Göteborgs Symfoniker
Available until 6 December 2022

Bartók: Duke Bluebeard’s Castle

Recording with the Gothenburg Symphony Orchestra, May 7, 2022, Gothenburg Concert Hall.

Marin Alsop was the first woman to become Chief Conductor of a major American orchestra, the Baltimore Symphony. She puts a lot of thought behind every program she conducts. A good program should have a message, maybe even a sense moral, but at the same time offer variety for the ear.

Béla Bartók’s one-act opera Bluebeard’s Castle is also narrative in its character, but even more the work gives voice to man’s inner psychological landscape. The premise is stripped down: after breaking away from a previously secure existence, Judith seeks out the object of her love, a man named Bluebeard. His home, a darkened castle, towers behind them. Should she flee or accompany him in and see what is hidden in the castle’s seven sealing rooms? Diving into this spiritual labyrinth in all its musical complexity is an experience that is difficult to shake off.

In the opera’s opening scene, Judith and Bluebeard stand in front of the dark building. From the orchestra, we hear a gently threatening string pad. The woodwinds take over in surging intervals and a simultaneously melancholy and frightening melody takes shape. Bluebeard begins. Why has she come to him?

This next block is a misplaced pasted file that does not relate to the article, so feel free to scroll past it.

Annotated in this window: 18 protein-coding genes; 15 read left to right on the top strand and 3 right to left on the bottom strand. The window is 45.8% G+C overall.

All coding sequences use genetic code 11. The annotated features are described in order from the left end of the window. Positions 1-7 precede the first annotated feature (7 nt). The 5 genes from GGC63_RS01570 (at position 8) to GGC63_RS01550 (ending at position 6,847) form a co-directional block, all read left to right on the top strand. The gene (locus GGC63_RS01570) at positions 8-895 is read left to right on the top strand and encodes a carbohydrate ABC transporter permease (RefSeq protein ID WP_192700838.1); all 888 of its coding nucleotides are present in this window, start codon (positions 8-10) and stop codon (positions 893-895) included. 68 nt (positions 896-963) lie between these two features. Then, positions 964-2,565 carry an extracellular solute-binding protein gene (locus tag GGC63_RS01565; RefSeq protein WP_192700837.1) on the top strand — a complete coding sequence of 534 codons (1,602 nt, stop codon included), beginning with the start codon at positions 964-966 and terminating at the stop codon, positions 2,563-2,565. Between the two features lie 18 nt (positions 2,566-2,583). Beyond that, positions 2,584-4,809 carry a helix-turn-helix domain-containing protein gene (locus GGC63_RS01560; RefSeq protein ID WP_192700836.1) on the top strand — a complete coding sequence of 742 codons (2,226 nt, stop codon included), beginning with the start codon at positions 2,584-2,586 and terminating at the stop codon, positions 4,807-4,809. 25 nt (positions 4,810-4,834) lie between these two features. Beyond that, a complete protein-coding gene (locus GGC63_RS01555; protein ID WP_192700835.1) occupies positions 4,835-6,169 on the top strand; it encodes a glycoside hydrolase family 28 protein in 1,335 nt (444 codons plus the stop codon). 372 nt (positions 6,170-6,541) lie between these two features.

Only dangers await in the castle; he advises his beloved against going inside. A dynamically portrayed battle of hearts emerges. The fifteen-minute scene concludes with Bluebeard giving in. The castle opens…

Bluebeard’s Castle has a direct and evocative nature that borders on hypnotic. Diving into this spiritual labyrinth in all its musical complexity is an experience that is difficult to shake off. The libretto by Béla Balázs is typical of the era. It is said that the theme impacted Bartók, who identified with Bluebeard, as an emotionally guarded person. But even more, in the libretto he saw an opportunity to use music to portray the darkest corners of the soul, as – like so many others during this time – he considered music to be the artform tied most closely to the human subconscious. Through pure energy, music was considered an artform that could place listeners into spiritual states of all kinds. And upon hearing what he achieves in this gem of a short opera, it is difficult to disagree.

Enjoy!

 

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Programme